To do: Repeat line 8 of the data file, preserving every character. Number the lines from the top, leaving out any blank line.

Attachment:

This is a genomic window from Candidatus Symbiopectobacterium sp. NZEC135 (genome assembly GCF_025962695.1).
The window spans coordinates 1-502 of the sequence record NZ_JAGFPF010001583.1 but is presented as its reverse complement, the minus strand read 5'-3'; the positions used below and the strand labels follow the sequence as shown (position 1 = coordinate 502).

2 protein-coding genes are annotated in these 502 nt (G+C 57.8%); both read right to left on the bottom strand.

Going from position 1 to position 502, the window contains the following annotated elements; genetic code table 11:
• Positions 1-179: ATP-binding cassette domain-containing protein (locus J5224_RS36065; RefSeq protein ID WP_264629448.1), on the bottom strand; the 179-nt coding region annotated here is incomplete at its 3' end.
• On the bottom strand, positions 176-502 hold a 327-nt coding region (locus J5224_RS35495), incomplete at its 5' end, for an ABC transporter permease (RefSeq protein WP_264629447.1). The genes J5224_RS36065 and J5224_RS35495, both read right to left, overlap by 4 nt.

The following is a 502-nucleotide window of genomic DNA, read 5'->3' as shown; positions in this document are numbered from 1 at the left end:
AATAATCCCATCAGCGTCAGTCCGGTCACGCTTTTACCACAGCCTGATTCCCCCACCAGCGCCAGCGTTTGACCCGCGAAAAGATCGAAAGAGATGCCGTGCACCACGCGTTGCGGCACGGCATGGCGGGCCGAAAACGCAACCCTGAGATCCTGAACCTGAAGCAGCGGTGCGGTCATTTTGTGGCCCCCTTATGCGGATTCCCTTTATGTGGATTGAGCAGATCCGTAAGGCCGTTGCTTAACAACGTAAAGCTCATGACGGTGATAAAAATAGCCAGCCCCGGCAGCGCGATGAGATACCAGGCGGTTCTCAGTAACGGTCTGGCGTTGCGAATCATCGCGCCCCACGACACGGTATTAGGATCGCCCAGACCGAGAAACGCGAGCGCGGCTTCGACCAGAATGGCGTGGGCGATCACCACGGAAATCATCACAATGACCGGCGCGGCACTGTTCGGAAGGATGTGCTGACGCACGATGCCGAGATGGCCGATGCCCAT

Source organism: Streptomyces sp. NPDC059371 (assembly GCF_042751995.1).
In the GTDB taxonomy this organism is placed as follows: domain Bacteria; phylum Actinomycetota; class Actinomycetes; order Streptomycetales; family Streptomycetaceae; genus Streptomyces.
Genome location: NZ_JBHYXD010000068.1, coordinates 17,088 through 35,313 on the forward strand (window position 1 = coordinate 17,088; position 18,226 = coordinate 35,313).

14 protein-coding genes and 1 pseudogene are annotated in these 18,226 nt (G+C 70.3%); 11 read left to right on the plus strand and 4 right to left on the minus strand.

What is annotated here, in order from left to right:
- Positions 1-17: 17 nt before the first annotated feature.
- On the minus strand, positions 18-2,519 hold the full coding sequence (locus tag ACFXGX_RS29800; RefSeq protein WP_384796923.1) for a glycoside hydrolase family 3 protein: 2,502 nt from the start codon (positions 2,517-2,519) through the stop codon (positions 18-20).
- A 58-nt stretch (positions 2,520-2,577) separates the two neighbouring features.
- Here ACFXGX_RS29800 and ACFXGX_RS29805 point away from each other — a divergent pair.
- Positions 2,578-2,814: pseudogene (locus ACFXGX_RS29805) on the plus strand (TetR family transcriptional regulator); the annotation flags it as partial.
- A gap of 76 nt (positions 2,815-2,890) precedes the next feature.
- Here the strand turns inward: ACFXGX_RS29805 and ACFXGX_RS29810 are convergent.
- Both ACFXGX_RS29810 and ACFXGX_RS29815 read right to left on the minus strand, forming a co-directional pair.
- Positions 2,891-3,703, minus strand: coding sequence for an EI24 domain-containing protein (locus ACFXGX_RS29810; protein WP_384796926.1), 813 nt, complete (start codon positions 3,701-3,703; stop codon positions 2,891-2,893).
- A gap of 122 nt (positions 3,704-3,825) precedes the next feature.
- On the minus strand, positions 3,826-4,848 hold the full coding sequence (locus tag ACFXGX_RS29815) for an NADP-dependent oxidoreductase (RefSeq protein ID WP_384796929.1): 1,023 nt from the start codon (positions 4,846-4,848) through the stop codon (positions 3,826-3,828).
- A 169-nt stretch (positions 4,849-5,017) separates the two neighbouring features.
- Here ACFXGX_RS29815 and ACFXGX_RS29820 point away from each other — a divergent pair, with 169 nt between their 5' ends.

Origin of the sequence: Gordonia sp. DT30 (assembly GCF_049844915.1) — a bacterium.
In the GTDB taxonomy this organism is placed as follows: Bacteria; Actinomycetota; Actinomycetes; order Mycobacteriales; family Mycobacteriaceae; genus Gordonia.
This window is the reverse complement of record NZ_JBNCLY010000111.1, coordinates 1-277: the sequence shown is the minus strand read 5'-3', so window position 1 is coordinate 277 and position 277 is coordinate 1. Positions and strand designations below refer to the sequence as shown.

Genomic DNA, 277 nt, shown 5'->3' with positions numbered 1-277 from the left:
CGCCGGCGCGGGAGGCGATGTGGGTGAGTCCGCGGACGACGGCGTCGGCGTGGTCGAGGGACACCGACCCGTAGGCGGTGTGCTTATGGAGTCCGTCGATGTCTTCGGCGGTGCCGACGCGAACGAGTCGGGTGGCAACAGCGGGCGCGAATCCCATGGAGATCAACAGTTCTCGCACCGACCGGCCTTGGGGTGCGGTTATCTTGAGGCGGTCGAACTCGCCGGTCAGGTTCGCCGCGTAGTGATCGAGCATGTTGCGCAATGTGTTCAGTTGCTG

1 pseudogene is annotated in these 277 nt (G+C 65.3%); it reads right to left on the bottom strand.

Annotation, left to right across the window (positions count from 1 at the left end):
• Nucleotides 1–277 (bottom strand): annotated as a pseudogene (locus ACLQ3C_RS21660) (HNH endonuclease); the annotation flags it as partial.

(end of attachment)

AATAATCCCATCAGCGTCAGTCCGGTCACGCTTTTACCACAGCCTGATTCCCCCACCAGCGCCAGCGTTTGACCCGCGAAAAGATCGAAAGAGATGCCGTGCACCACGCGTTGCGGCACGGCATGGCGGGCCGAAAACGCAACCCTGAGATCCTGAACCTGAAGCAGCGGTGCGGTCATTTTGTGGCCCCCTTATGCGGATTCCCTTTATGTGGATTGAGCAGATCCGTAAGGCCGTTGCTTAACAACGTAAAGCTCATGACGGTGATAAAAATAGCCAGCCCCGGCAGCGCGATGAGATACCAGGCGGTTCTCAGTAACGGTCTGGCGTTGCGAATCATCGCGCCCCACGACACGGTATTAGGATCGCCCAGACCGAGAAACGCGAGCGCGGCTTCGACCAGAATGGCGTGGGCGATCACCACGGAAATCATCACAATGACCGGCGCGGCACTGTTCGGAAGGATGTGCTGACGCACGATGCCGAGATGGCCGATGCCCAT